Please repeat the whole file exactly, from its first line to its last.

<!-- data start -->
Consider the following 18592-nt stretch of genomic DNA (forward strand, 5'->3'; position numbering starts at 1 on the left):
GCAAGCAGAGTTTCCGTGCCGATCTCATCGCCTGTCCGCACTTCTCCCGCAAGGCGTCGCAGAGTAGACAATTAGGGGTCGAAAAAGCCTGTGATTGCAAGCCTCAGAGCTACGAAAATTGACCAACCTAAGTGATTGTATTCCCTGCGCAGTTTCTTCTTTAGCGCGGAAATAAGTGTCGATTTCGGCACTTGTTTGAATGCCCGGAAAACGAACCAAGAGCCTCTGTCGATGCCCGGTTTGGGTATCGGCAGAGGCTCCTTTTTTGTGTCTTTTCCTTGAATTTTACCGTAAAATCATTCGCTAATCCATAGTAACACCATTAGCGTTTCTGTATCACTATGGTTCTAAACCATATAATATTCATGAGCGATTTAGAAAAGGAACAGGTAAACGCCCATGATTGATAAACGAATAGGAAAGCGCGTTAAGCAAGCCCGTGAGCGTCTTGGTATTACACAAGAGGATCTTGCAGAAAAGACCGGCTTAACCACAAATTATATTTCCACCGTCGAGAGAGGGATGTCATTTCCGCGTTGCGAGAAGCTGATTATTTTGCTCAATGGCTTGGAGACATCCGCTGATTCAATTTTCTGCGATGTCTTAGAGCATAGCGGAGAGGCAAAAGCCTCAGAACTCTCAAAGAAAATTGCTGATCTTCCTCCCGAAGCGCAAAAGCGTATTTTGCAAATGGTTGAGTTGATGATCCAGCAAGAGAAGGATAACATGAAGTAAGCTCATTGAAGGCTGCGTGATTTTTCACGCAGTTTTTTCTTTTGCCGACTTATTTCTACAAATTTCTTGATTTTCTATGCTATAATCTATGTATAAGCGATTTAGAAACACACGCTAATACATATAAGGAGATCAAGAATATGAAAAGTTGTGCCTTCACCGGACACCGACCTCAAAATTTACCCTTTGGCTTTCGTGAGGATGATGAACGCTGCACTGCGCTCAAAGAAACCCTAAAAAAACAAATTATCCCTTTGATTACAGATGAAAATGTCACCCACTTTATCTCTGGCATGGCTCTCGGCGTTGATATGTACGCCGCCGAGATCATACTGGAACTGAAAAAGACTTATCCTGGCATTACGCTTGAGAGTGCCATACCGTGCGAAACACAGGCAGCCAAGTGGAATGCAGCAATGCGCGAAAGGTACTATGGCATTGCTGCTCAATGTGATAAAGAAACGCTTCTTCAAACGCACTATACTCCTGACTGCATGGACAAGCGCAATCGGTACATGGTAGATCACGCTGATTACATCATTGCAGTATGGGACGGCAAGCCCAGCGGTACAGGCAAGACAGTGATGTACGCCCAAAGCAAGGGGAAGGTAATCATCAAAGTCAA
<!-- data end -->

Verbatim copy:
Consider the following 18592-nt stretch of genomic DNA (forward strand, 5'->3'; position numbering starts at 1 on the left):
GCAAGCAGAGTTTCCGTGCCGATCTCATCGCCTGTCCGCACTTCTCCCGCAAGGCGTCGCAGAGTAGACAATTAGGGGTCGAAAAAGCCTGTGATTGCAAGCCTCAGAGCTACGAAAATTGACCAACCTAAGTGATTGTATTCCCTGCGCAGTTTCTTCTTTAGCGCGGAAATAAGTGTCGATTTCGGCACTTGTTTGAATGCCCGGAAAACGAACCAAGAGCCTCTGTCGATGCCCGGTTTGGGTATCGGCAGAGGCTCCTTTTTTGTGTCTTTTCCTTGAATTTTACCGTAAAATCATTCGCTAATCCATAGTAACACCATTAGCGTTTCTGTATCACTATGGTTCTAAACCATATAATATTCATGAGCGATTTAGAAAAGGAACAGGTAAACGCCCATGATTGATAAACGAATAGGAAAGCGCGTTAAGCAAGCCCGTGAGCGTCTTGGTATTACACAAGAGGATCTTGCAGAAAAGACCGGCTTAACCACAAATTATATTTCCACCGTCGAGAGAGGGATGTCATTTCCGCGTTGCGAGAAGCTGATTATTTTGCTCAATGGCTTGGAGACATCCGCTGATTCAATTTTCTGCGATGTCTTAGAGCATAGCGGAGAGGCAAAAGCCTCAGAACTCTCAAAGAAAATTGCTGATCTTCCTCCCGAAGCGCAAAAGCGTATTTTGCAAATGGTTGAGTTGATGATCCAGCAAGAGAAGGATAACATGAAGTAAGCTCATTGAAGGCTGCGTGATTTTTCACGCAGTTTTTTCTTTTGCCGACTTATTTCTACAAATTTCTTGATTTTCTATGCTATAATCTATGTATAAGCGATTTAGAAACACACGCTAATACATATAAGGAGATCAAGAATATGAAAAGTTGTGCCTTCACCGGACACCGACCTCAAAATTTACCCTTTGGCTTTCGTGAGGATGATGAACGCTGCACTGCGCTCAAAGAAACCCTAAAAAAACAAATTATCCCTTTGATTACAGATGAAAATGTCACCCACTTTATCTCTGGCATGGCTCTCGGCGTTGATATGTACGCCGCCGAGATCATACTGGAACTGAAAAAGACTTATCCTGGCATTACGCTTGAGAGTGCCATACCGTGCGAAACACAGGCAGCCAAGTGGAATGCAGCAATGCGCGAAAGGTACTATGGCATTGCTGCTCAATGTGATAAAGAAACGCTTCTTCAAACGCACTATACTCCTGACTGCATGGACAAGCGCAATCGGTACATGGTAGATCACGCTGATTACATCATTGCAGTATGGGACGGCAAGCCCAGCGGTACAGGCAAGACAGTGATGTACGCCCAAAGCAAGGGGAAGGTAATCATCAAAGTCAA